"Telepathy sci-fi film that has too many noise and statics."
Science runs amok once again in Listening, the debut feature of director-screenwriter Khalil Sullins. With striking visual style and a promising touch, Sullins explores the potential powers and grave ramifications of telepathy.
Best friends David (Thomas Stroppel) and Ryan (Artie Ahr) are hard up graduate students who want to test some of their theories about harnessing the human mind. “Borrowing” scientific equipment from their university and secretly working in a garage, the two invent a method of translating human thoughts into data which can be read and interpreted. Their first few attempts are unsuccessful until Jordan (Amber Marie Bollinger) joins their secret little club. Using human brain itself as the decoder, Jordan solves the glitch, delivering a breakthrough to the duo’s experiment.
However, a secret government agency discovers their project and presents them irresistible offers. Unknown to them, the agency intends to make a widespread application of their invention, enabling them to read the thoughts of everyone, even possibly manipulating their thoughts. While Ryan is persuaded by their sweet talks, David escapes to Cambodia and trains to control his thoughts in order to fight off the mind-reading enemies.
Listening has a promising central premise executed with agility and playfulness. While most films dealing with the human mind are bore-fest, the feature manages to be thought-provoking, fast-paced and engrossing. It is basically plot-driven and it is interesting to know how things unravel. Despite its low budget, Sullins manages to make it appear more pricey. He has impressive visual command, making frames by frames arresting and startling. In particular, he employs a variety of oversaturated color palettes, ranging from blue and yellow in the early scenes to greens in the garage lab moments and to the reds and whites towards the end.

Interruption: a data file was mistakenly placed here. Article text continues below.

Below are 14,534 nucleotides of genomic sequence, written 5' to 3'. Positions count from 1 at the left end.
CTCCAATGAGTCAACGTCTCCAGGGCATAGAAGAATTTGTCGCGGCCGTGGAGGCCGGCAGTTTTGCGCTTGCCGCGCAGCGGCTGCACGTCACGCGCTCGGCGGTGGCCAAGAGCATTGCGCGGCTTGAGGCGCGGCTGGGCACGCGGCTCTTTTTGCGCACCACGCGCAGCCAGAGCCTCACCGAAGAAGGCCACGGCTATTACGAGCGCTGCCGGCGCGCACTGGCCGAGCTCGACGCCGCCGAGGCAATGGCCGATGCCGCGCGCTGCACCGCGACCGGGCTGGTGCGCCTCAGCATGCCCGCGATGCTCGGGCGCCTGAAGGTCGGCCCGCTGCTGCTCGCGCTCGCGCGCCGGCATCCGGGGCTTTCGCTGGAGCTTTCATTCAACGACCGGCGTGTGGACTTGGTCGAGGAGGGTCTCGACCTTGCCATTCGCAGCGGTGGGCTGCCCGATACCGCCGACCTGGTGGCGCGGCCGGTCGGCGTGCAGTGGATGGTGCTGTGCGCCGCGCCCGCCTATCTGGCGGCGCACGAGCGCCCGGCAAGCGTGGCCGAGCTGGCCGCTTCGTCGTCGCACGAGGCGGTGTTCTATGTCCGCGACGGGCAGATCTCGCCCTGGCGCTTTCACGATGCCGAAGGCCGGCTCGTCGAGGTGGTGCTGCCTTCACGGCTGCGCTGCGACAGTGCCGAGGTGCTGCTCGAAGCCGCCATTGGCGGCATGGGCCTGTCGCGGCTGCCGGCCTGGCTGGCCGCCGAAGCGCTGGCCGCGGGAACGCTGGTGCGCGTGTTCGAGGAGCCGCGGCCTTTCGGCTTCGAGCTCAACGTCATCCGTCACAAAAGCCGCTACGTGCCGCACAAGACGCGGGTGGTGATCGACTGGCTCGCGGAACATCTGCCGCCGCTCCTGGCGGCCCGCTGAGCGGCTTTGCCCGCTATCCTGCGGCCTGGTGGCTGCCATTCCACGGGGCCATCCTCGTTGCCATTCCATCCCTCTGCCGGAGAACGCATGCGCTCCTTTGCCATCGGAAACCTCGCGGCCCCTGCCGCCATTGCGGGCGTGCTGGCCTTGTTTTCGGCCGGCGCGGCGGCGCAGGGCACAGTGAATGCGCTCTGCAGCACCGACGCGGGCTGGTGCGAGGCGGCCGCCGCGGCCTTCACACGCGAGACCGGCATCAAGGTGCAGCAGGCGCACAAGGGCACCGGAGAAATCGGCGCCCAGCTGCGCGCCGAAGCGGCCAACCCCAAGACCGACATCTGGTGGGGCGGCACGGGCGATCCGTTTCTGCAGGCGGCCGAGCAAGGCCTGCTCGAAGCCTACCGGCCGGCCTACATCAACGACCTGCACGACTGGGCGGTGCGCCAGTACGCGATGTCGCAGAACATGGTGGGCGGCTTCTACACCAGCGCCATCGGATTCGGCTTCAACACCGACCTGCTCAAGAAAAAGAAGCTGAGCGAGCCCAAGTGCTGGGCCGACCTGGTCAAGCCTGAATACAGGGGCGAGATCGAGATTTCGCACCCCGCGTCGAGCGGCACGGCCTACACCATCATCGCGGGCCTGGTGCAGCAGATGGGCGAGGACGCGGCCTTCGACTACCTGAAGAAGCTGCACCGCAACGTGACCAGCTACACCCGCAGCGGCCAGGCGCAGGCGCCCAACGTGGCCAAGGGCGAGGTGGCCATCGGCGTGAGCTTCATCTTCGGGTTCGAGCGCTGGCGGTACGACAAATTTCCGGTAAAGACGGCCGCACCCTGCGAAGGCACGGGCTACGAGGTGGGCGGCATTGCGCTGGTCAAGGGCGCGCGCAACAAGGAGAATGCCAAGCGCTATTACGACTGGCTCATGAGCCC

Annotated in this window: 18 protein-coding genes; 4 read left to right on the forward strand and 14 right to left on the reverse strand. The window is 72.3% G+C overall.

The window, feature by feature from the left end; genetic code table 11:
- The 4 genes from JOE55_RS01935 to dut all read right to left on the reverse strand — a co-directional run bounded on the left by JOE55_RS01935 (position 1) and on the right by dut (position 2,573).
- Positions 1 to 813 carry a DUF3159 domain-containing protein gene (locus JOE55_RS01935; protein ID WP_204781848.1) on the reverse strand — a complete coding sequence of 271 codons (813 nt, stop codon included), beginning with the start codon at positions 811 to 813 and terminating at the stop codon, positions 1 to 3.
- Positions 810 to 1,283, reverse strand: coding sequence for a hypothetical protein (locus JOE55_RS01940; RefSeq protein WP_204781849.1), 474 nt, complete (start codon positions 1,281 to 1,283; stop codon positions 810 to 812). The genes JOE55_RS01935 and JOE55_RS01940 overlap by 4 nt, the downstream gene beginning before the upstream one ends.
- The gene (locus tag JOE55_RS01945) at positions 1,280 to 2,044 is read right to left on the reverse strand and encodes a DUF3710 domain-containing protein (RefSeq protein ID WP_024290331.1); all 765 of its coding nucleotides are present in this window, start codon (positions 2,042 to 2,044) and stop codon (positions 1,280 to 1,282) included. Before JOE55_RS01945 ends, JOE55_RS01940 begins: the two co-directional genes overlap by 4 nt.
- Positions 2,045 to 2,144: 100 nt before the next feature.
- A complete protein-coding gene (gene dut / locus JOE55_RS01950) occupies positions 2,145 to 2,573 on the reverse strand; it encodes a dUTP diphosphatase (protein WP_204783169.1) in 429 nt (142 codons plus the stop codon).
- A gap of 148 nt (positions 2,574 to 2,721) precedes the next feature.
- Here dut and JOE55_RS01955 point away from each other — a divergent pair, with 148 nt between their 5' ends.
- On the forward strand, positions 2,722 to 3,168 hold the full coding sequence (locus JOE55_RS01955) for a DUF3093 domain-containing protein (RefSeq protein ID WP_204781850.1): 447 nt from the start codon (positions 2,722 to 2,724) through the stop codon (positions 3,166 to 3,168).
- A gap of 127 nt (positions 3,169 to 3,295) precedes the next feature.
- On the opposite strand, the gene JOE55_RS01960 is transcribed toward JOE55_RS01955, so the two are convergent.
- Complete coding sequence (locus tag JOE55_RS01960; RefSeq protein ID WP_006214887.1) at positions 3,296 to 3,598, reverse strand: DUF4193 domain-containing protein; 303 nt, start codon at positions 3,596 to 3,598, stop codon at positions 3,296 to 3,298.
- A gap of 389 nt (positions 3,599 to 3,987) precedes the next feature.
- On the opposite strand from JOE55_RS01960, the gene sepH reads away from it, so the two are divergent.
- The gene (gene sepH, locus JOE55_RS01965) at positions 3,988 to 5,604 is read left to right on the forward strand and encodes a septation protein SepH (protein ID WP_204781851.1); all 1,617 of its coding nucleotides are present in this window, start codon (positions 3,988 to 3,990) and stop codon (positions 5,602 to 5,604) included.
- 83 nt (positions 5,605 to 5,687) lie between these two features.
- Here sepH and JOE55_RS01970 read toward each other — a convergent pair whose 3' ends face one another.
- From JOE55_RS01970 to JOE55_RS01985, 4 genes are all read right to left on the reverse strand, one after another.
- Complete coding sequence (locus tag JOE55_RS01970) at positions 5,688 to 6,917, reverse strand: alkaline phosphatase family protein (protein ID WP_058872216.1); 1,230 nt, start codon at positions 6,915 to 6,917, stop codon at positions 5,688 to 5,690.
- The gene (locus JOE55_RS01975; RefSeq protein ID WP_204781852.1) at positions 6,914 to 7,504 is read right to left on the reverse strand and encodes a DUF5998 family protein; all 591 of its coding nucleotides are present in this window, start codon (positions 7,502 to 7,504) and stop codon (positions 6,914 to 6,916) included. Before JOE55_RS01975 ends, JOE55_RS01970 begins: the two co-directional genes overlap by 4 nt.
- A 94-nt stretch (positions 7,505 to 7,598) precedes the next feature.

The plot may be fascinating but it has too many illogical sequences, unsurprising twists and conventional characters. It is also confusing what sort of impressions the movie wants to leave. The first act appears to be a character study as we are introduced to the two lead figures and their somewhat volatile relationship. While David is tied to his wife Melanie (Christine Haeberman), Ryan is a lady-killer always on the hunt. Both are financially struggling – David faces imminent eviction while Ryan tends to her sick grandmother. However, too much sweet time has been allocated to such back stories that have no huge bearing on the events after.
As sudden as Ryan’s indecisive action to disclose their creation to key people, the movie unexpectedly shifts dynamics, giving more intensity to suspense and thrill. It is an uncomfortable turn as the local and personal, short-casted first half abruptly becomes an act filled with villainous people whose actions have global repercussions.
Silly scientific tropes like experimental subjects attached with endless wires and analog computers are ever present. Surprisingly, they are convincing. As to the performances of the actors, they do not actually make the film any more engaging.
With Listening, Sullins displays promise as a director capable of creating a visually remarkable and dynamically-paced feature. Now, he needs better screenplay and better actors.
Production: Listen Film
Cast: Thomas Stroppel, Artie Ahr, Amber Marie Bollinger, Christine Haeberman, Steve Hanks, Arn Chorn-Pond
Director/screenwriter: Khalil Sullins
Producers: Pardis Sullins,Travis Nicholson, Jamal Degruy, Khalil Sullins
Director of photography: Blake McClure
Editor: Howard Heard
Production designer: Alec Contestabile
Composer: Edward Patrick White